Christmas gift giving can be difficult, stressful, even emotionally painful, for friends and family of a youth with autism and/or developmental disability. A giver wants to please the gift recipient, and feels badly if the response to the gift is not a happy one. Most kids love presents, then there is N. My son typically does not want to have anything to do with a present. We have to practically trick him into removing the wrapping paper, and often he does not fall for the trick. Many times I end up opening it, and N won’t even look at it. I feel badly for those who went to the trouble of trying to find something N would like. And the truth is, I don’t think he ever will like Christmas, or presents. I think it is important to warn people that they can expect the unexpected when giving N a gift – in a range from complete disinterest to terror.
There are a few reasons for the negative reaction of N to his Christmas gifts.
First of all he does not like surprises and a Christmas present is a surprise in a box covered with busy shiny colourful and unfamiliar paper. A surprise is by definition a deviation from normal routine. A dislike of surprises, even good ones, stems from his need for structure, routine and sameness in order to function. To add to that N does not like the surprise arrival of gift givers at the house. He does not understand the change in his people environment, the presence of family and friends to celebrate the season. We try to prepare him verbally and with pecs, “Uncle D is coming today” but he does not really know why or when. So the arrival of gift givers also can upset him, adding further disappointment for the gift givers. Gift giving is driven by social rules and cultural expectations which N does not understand. He does not have the ability to show gratitude when he does not feel it. Although, he can say “thank you” if prompted.
Secondly, the sensory deluge brought on by Christmas makes it harder for him to participate. It is the perfect storm of sensory overload: there are too many twinkling lights, too much shiny paper, sparkling tinsel, decorations, music, scented candles, food smells, trees in the house, people, hugs, kisses, rich food, excitement. It is too much for N to process all the sensory experiences let alone open his presents. For N, Christmas is SO NOT the most wonderful time of the year.
So don’t sweat the gift. He might not want to open it – that is OK – he will open it later when there is less going on. He might open it with your encouragement, and then quickly throw it away, or even flee – because of his limited abilities in the circumstances. It is not that he does not like the gift, but rather he is overwhelmed.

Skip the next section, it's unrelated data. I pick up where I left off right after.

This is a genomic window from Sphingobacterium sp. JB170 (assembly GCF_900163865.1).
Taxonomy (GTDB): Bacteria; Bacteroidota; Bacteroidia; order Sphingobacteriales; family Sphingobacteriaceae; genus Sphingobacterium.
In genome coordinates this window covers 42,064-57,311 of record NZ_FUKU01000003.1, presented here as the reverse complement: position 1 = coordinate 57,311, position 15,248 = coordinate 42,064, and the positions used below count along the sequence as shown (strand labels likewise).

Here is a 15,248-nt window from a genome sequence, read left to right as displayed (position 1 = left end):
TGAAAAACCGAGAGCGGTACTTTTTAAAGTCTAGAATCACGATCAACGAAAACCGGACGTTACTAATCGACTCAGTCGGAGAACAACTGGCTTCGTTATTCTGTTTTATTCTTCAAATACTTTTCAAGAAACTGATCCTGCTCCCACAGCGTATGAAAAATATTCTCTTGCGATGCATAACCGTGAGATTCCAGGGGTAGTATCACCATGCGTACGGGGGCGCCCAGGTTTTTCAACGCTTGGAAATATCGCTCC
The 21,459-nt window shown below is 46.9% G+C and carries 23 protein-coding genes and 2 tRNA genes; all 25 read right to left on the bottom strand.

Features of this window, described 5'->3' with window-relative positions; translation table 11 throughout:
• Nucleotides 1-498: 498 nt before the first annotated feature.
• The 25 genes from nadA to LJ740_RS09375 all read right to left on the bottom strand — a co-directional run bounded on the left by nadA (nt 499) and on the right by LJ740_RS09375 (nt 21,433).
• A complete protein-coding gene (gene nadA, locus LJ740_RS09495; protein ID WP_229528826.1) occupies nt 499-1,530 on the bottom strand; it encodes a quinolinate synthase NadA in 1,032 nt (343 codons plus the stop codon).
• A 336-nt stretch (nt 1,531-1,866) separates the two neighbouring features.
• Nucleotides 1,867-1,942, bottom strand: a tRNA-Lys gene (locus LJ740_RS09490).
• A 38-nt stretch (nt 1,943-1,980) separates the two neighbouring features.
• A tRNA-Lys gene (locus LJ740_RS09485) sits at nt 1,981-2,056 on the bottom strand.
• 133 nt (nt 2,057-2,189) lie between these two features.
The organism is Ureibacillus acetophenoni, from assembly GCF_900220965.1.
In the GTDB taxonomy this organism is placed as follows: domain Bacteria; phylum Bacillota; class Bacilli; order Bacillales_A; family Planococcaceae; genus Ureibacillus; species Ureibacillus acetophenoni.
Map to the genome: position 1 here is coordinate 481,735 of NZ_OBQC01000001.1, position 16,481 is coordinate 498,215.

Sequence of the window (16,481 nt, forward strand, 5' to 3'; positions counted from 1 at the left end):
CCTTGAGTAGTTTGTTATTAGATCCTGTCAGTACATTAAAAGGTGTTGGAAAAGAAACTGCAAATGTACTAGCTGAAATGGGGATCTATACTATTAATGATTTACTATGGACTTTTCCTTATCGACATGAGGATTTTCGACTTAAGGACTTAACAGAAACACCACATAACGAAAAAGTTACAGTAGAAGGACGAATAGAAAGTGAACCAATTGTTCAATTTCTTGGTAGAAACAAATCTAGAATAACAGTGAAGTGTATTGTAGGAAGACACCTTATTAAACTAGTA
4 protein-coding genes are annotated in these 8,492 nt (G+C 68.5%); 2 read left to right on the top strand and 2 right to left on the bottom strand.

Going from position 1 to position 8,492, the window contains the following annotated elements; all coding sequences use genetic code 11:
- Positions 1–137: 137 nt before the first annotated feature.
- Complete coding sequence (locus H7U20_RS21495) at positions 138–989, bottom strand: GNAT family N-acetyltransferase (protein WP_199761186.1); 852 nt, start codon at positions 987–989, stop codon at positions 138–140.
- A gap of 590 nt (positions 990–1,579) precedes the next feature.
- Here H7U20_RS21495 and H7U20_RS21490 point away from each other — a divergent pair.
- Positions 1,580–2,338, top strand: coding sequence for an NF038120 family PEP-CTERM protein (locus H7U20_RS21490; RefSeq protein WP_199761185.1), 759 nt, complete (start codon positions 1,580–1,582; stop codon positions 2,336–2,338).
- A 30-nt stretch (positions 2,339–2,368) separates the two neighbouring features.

With those caveats in mind I have found a few simple rules for giving presents to those like my son N at Christmas. I summarize them as the Top 5 Christmas ideas for a youth with autism/DD:
- Less is More. Christmas will be easier for my son if there are fewer presents under the tree. With our other kids we try to do “equal number of gifts” because they are aware of who got more and who got less. They may or may not grasp who got the most money spent on them, but the key is perceived equality so that there will be peace on earth. N however has no concept of equality relative to his brothers, and no awareness of how much money we spent. He just does not want surprises, so less is more.
- Focus on Single Sense or Preferred Sense Gifts. N’s preferred sense is “smell”. He also now likes smells with tactile properties. So this year he is getting a collection of hand creams from Bath and Body Works. Not “cool” for a guy? He doesn’t care and neither should you, the giver. What matters is, which sense is most appreciated. Often it is music. When it is – then life is easy – give iTunes gift cards and they will love you forever.
- Avoid Traditional Toys. We don’t buy toys for our son based on developmental age. While he may be developmentally 18 months he is actually 14 years old and it is not reasonable to expect him to want to play with “Fisher Price Go Baby Go Crawl Along Snail”. I have noticed that there are too many developmental assumptions already built into toys, even for the youngest babies. For whatever reason, these assumptions are incorrect for my son and I suspect we are not alone.
- Simplify. A bag full of rocks is more interesting than a bag full of riches. You don’t really need to go shopping for a Christmas present. You have things in your house that would be pleasant for a youth like my son to explore. You could put a collection of shiny objects from around the house in a shoebox. What a great present!.
- Give Practical Gifts. A gift that can be related to daily life is more likely to be appreciated than an abstract gift. So where the other boys on your list don’t want clothes, your autistic kid relative probably would be pleased to find a shirt or pants inside the wrapped box, because he would understand what it is.
Good luck with your gift giving to the autistic youth on your list. Remember – think outside the box, always keep an open mind, don’t judge or take anything personally. Remember that we all do not see from the same set of eyes and therefore there is no incorrect response to Christmas.